A mish-mash, as is typical of cold opens lately.  Some parts worked, including Jay’s freakishly good and ornamentally unnecessary Barkhad Abdi impression.  “Oscar hosting the Ellen’s” made me laugh to an unfathomable degree. B-

Jim Parsons’s Monologue
Jim Parsons pronounces Texas “Tex-IZ.”  This monologue made a strong enough point to justify the umpteenth musical monologue, though the lyrics themselves were whatever. C+

Peter Pan
Oh, hardy, hardy har, it’s a plus-size and brassy Tinkerbell.  Look, Aidy can pull off lines like “gorditas, a strong masseuse, or very loose underwear” in her sleep, but this sketch needs more justification than that. C

Umm, yikes.  Was this a parody of something or just a fever dream of one of the writers?  “What’s a matter, kiddo? Lose another friend?” was sad in all the right ways, and easily the best line Mike O’Brien has delivered all season. B+

The Killer Files
“Mark Allen Henry.”  Serial killer has three names?  Check.
The authorities never being able to catch Henry despite a surplus of obvious clues made no sense, and it was distracting that that was never commented upon.  Jim’s performance made up for that, though.  It was disturbing how well he pulled off the look of “just a little too creepy.” B

Oscar Profiles: 12 Years a Slave
This was decent race-based humor, but I wasn’t won over because I’ve got to believe that most actors today understand they’re going to work with some uncomfortable material in their careers.  Kenan’s Steve McQueen impression was decent, interestingly enough. B-

Beck performs “Blue Moon”
Last time Beck stopped by the SNL stage, he brought along a miniature puppet version of his performance.  Wisely, this number was more low-key.  Simply put, he nailed it. A-

Weekend Update
-The Jokes: When did everyone involved with Update forget that the anchors are essentially playing characters and shouldn’t just be themselves?  All this business of Cecily and now Colin being like, “I’m so glad to be here!” just does not belong.  That lack of personality and overabundance of baldfaced earnestness demands that the material be at prime cut level all the time, and that is simply not the case. C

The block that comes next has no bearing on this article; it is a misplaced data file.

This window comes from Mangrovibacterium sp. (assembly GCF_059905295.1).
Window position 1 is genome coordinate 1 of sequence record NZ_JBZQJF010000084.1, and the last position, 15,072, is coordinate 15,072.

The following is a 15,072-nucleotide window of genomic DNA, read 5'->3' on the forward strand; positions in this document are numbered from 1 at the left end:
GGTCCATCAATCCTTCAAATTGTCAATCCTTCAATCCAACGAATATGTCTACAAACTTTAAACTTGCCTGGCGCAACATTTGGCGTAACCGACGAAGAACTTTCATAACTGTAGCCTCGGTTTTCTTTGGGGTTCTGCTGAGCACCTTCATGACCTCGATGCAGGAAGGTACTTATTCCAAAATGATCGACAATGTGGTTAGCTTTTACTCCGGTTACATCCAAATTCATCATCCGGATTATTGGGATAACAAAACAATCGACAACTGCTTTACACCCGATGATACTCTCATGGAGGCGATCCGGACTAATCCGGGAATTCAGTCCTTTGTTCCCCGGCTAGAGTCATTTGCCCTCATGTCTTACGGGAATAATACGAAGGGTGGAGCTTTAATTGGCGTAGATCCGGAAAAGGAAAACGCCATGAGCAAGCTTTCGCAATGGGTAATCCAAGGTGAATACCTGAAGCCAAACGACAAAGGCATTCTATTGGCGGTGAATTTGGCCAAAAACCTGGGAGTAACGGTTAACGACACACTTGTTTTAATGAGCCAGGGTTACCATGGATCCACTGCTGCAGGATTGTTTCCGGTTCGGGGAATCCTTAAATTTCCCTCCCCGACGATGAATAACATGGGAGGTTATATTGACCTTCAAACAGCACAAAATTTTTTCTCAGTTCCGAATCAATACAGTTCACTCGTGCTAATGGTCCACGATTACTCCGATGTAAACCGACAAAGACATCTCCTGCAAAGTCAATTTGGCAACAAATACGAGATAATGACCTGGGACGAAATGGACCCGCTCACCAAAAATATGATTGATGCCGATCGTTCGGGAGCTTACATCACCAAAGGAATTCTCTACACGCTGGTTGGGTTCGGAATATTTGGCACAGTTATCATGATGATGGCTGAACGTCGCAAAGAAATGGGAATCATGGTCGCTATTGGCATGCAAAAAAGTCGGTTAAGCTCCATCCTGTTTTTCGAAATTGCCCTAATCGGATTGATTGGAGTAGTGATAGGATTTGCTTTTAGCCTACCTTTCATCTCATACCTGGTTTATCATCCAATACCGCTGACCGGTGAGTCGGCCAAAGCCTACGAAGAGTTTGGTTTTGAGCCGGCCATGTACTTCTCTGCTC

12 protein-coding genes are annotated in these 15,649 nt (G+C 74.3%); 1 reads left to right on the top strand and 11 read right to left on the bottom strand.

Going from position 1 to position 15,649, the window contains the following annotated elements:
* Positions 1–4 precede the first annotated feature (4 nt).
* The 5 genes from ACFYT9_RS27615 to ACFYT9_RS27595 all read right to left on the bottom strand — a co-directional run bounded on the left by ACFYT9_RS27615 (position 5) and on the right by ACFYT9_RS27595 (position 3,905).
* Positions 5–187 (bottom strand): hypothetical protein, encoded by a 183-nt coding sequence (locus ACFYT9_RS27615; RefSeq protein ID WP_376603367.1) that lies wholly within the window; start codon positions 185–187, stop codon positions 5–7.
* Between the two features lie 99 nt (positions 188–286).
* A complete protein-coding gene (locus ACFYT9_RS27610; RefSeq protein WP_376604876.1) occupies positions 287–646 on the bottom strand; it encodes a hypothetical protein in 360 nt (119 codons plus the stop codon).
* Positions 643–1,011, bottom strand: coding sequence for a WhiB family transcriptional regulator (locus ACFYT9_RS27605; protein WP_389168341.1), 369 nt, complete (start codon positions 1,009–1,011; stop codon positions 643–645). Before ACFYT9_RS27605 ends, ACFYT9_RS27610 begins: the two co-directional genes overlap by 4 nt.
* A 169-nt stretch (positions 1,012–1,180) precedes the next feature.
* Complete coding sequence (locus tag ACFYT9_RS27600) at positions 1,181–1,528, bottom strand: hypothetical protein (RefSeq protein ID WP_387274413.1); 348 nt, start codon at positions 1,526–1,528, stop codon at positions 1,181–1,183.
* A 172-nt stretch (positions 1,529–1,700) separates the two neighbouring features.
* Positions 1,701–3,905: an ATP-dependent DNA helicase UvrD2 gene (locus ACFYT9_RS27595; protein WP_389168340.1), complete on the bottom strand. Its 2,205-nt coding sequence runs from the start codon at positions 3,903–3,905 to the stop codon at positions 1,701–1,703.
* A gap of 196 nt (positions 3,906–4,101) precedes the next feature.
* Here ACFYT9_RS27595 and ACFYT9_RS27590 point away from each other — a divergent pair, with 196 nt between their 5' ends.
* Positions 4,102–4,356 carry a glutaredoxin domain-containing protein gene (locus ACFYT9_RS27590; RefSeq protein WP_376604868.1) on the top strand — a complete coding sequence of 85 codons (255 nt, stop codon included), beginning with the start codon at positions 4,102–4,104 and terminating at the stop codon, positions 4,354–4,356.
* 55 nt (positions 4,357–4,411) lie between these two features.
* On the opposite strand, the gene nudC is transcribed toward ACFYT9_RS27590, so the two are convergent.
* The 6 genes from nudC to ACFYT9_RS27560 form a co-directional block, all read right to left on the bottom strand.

-The Segments: -Charles Barkley and Shaq: Jay’s Shaq is still ridiculous, but Barkley should be reliable enough for this segment to be worth something.  But Kenan kept corpsing. C+
-Jebediah Atkinson: I fear that Jebidiah has run out of viable puns, but then he pulls out something dutifully efficient like “Dallas Buyers Club: sell!” and then something as clever as The Shawshank Redemption always having had a TNT logo in the corner of the screen. B

Murder Mystery Dinner
The fact that what exactly a “harmless oversexed goofball” is was just as unclear to the audience as it was to Jim’s character allowed this sketch to proceed with an appreciable amount of unpredictability.  Everyone else’s consistent frustration with him bordered on being too much and probably should have been toned down, or exaggerated to an absurd degree. B

Spotlightz! Salutes the Oscar
Nobody can match Vanessa Bayer’s ability to play a child actor.  Just look at her go, playing Jordan Belfort with so much gumption! B

Beck performs “Wave”
This haunted me a little bit. B+

I’d been thinking about the Kings of Catchphrase Comedy sketches recently (what else is new?), so I laughed at Kenan saying “dookie” a lot more than that deserved to be laughed at.  For such a scatologically based premise, this sketch actually managed to cleverly avoid indulging in the grossness. B

Cowboy Birthday
I appreciated the steady ramping up of absurdity in the proposed birthday surprise, but I didn’t get enough of a sense of the missing normality that this nonsense would be contrasting with, making this sketch hard to embrace completely. B-

Jim Parsons knows how to deliver the performance that is asked of him, which is great, because a good portion of this episode required him to carry the sketches he was in.  He was happy to be there.  As he explained during the goodnights, he would recommend that anyone take up this opportunity if given the chance; of course everyone feels that way, but that was a unique way of putting it.  He wasn’t desperate to be on SNL, but he recognized it as a challenge that was worth tackling, and he clearly put the effort in to make a good first impression.  As for the material he was working with, nothing blew me away (maybe the Bird Bible a bit, but he wasn’t in that), but I guess it’s okay to have a semi-decent show with a strong amount of goodwill.